Randy Presuhn briefly spoke about the Application MIB work, how its tables are laid out and how these relate to the System Application MIB. Detail discussion on this MIB was deferred until the Wednesday meeting so that we could take up the WWW MIB. Harold raised the concern that the Application MIB view is a per-process level view and not an application service point-of-view. A service level view is agreed to be a useful perspective and invites technical proposals on how to construct such a view.
It was later observed that the WWW mib is a service level view MIB, and the application MIB will add tables which allows for the mapping between the per-process and service level views. This approach will allow other service level view MIBs which might be developed in the future to connect with the application MIB.
Carl Kalbfleisch led the discussion of the WWW MIB. The primary discussion was on the scope of items to include in the MIB. The scope issues include:
· Service Level View · Documents Served Counters/Issues · Configuration Information · Protocol Level Information · Proxy Information
After some discussion, it was agreed that the current WWW MIB should focus on a service level view (which is how it is currently written). Several people recommended that it might be better to break the MIB up into pieces based on server [sub]type such as mail, http, ftp, etc. The authors agreed to look at those parts which are generic enough to go into this MIB with some clarification, or which parts, if any, should be moved to small, server-specific MIBs such as an ftp MIB.
A question was raised about whether we should include protocol specific MIB objects. The issue is could we represent request/response statistics at the protocol level in our service level view without delving too far down into the protocol and writing an HTTP Protocol MIB? It was agreed that those who have such an interest could take a detailed discussion of an HTTP MIB (from the protocol perspective).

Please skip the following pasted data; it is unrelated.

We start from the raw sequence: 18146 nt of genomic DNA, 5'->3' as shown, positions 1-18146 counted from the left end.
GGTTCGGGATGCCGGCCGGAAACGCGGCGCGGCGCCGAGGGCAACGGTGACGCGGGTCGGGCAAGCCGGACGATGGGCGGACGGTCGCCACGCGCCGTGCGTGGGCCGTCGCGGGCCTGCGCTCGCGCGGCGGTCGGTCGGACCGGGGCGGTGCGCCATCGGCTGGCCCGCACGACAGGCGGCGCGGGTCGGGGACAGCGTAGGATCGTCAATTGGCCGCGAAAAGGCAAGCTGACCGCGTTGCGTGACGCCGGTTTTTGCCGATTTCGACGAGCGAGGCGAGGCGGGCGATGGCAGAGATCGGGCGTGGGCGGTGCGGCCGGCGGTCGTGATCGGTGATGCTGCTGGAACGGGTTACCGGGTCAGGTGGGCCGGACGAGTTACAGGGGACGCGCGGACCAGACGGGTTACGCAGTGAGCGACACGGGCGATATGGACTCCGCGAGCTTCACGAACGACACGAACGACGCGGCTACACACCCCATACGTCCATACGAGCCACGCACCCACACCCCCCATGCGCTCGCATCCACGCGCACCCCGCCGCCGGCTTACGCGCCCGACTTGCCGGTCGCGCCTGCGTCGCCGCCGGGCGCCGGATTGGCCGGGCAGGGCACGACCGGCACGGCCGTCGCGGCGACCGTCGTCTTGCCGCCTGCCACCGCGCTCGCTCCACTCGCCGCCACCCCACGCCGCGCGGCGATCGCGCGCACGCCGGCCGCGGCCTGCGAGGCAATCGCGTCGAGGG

There is some concern about Document Level Statistics in the WWW MIB. If we could write objects which are unambiguous and do not overlap with terms which are currently being debated, we might want to include them. For example, a count of the number of Document Open Attempts might be helpful in debugging a service. People who are interested in such objects should write some examples so that we can evaluate if there is sufficient benefit for their inclusion in an already large MIB.
The rest of the discussion focused on the mapping issues related to the service level view of the WWW MIB and the Application MIB's per-process view. For example, there could be a single process such as an HTTP daemon which is serving multiple virtual hosts. There could also be
several processes working together to provide service.
On Wednesday, Randy Presuhn led a discussion of Application MIB Issues:
· stdin/stdout/stderr · counter 64 · file open Mode · open file name as index · connection endpoint id · transaction stream statistics · www MIB approach · hybrid · arm · traps · dependency · logging · stdguide requirements · conformance · timed (date and time)
After some discussion, a proposal was made that we follow the interface MIB lead and have one 32-bit counter and a 64-bit counter for those objects which are "high performance." This allows implementations to choose the most effective approach for their environment.
We agreed that for the file open, we would keep things simple and just report what has been open for a write operation.
There is an issue with an open file name as an index, since some names would not fit using our current smi. It was agreed to take this offline.
It was agreed that we would allow connection endpoints to be expressed as "other" and "unknown" and to allow for applications that may not have endpoints.
There was some discussion on the transaction stream statistics and which approach we should take. It was agreed that what a unit of work is, is up to the specific application. In particular some protocols have a hazy line about what a transaction is. There may be some help in RFC1611 for development of tables based on different kinds of services which count transactions.
It was agreed that the issue of traps would be taken up on the mailing list.
Logging and stdguide requirements need to be added to the document.
The remainder of the meeting continued the discussion of how applications and per-service and per-process level statistics could be related with tables in the Application MIB. Diagrams will be posted separately to the mailing list.